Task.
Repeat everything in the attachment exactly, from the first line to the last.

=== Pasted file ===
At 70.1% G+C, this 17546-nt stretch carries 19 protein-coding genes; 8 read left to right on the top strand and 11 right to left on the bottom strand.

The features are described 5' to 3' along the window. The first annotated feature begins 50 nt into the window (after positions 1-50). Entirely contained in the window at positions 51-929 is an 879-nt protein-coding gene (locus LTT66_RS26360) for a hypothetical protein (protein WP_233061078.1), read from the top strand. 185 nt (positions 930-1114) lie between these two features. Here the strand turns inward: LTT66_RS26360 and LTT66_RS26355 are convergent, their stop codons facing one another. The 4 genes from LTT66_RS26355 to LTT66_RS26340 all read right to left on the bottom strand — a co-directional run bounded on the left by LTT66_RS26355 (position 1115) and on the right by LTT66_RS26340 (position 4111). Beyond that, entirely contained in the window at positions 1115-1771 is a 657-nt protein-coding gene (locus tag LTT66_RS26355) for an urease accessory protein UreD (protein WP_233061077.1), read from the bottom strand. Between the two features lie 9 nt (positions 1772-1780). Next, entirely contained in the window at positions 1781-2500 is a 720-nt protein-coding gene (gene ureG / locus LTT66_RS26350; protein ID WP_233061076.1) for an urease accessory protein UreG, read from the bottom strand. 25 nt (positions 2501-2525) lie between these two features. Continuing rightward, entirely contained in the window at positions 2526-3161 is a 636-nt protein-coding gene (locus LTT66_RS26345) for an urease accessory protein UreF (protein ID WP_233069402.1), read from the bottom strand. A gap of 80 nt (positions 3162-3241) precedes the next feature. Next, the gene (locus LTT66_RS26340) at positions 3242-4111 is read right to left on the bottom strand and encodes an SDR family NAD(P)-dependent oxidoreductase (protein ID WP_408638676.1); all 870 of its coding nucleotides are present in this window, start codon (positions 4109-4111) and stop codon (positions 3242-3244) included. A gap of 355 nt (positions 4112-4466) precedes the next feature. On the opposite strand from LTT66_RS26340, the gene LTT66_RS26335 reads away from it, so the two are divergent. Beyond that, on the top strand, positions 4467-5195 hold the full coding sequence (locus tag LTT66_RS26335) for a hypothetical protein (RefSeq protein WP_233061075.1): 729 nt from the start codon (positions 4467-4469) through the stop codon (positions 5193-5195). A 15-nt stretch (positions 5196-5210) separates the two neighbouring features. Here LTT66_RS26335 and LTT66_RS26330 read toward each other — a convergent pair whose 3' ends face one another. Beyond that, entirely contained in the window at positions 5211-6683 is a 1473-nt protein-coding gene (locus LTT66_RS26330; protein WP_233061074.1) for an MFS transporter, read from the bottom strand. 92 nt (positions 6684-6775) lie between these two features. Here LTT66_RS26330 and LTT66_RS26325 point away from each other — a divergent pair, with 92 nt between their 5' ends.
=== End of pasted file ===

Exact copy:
At 70.1% G+C, this 17546-nt stretch carries 19 protein-coding genes; 8 read left to right on the top strand and 11 right to left on the bottom strand.

The features are described 5' to 3' along the window. The first annotated feature begins 50 nt into the window (after positions 1-50). Entirely contained in the window at positions 51-929 is an 879-nt protein-coding gene (locus LTT66_RS26360) for a hypothetical protein (protein WP_233061078.1), read from the top strand. 185 nt (positions 930-1114) lie between these two features. Here the strand turns inward: LTT66_RS26360 and LTT66_RS26355 are convergent, their stop codons facing one another. The 4 genes from LTT66_RS26355 to LTT66_RS26340 all read right to left on the bottom strand — a co-directional run bounded on the left by LTT66_RS26355 (position 1115) and on the right by LTT66_RS26340 (position 4111). Beyond that, entirely contained in the window at positions 1115-1771 is a 657-nt protein-coding gene (locus tag LTT66_RS26355) for an urease accessory protein UreD (protein WP_233061077.1), read from the bottom strand. Between the two features lie 9 nt (positions 1772-1780). Next, entirely contained in the window at positions 1781-2500 is a 720-nt protein-coding gene (gene ureG / locus LTT66_RS26350; protein ID WP_233061076.1) for an urease accessory protein UreG, read from the bottom strand. 25 nt (positions 2501-2525) lie between these two features. Continuing rightward, entirely contained in the window at positions 2526-3161 is a 636-nt protein-coding gene (locus LTT66_RS26345) for an urease accessory protein UreF (protein ID WP_233069402.1), read from the bottom strand. A gap of 80 nt (positions 3162-3241) precedes the next feature. Next, the gene (locus LTT66_RS26340) at positions 3242-4111 is read right to left on the bottom strand and encodes an SDR family NAD(P)-dependent oxidoreductase (protein ID WP_408638676.1); all 870 of its coding nucleotides are present in this window, start codon (positions 4109-4111) and stop codon (positions 3242-3244) included. A gap of 355 nt (positions 4112-4466) precedes the next feature. On the opposite strand from LTT66_RS26340, the gene LTT66_RS26335 reads away from it, so the two are divergent. Beyond that, on the top strand, positions 4467-5195 hold the full coding sequence (locus tag LTT66_RS26335) for a hypothetical protein (RefSeq protein WP_233061075.1): 729 nt from the start codon (positions 4467-4469) through the stop codon (positions 5193-5195). A 15-nt stretch (positions 5196-5210) separates the two neighbouring features. Here LTT66_RS26335 and LTT66_RS26330 read toward each other — a convergent pair whose 3' ends face one another. Beyond that, entirely contained in the window at positions 5211-6683 is a 1473-nt protein-coding gene (locus LTT66_RS26330; protein WP_233061074.1) for an MFS transporter, read from the bottom strand. 92 nt (positions 6684-6775) lie between these two features. Here LTT66_RS26330 and LTT66_RS26325 point away from each other — a divergent pair, with 92 nt between their 5' ends.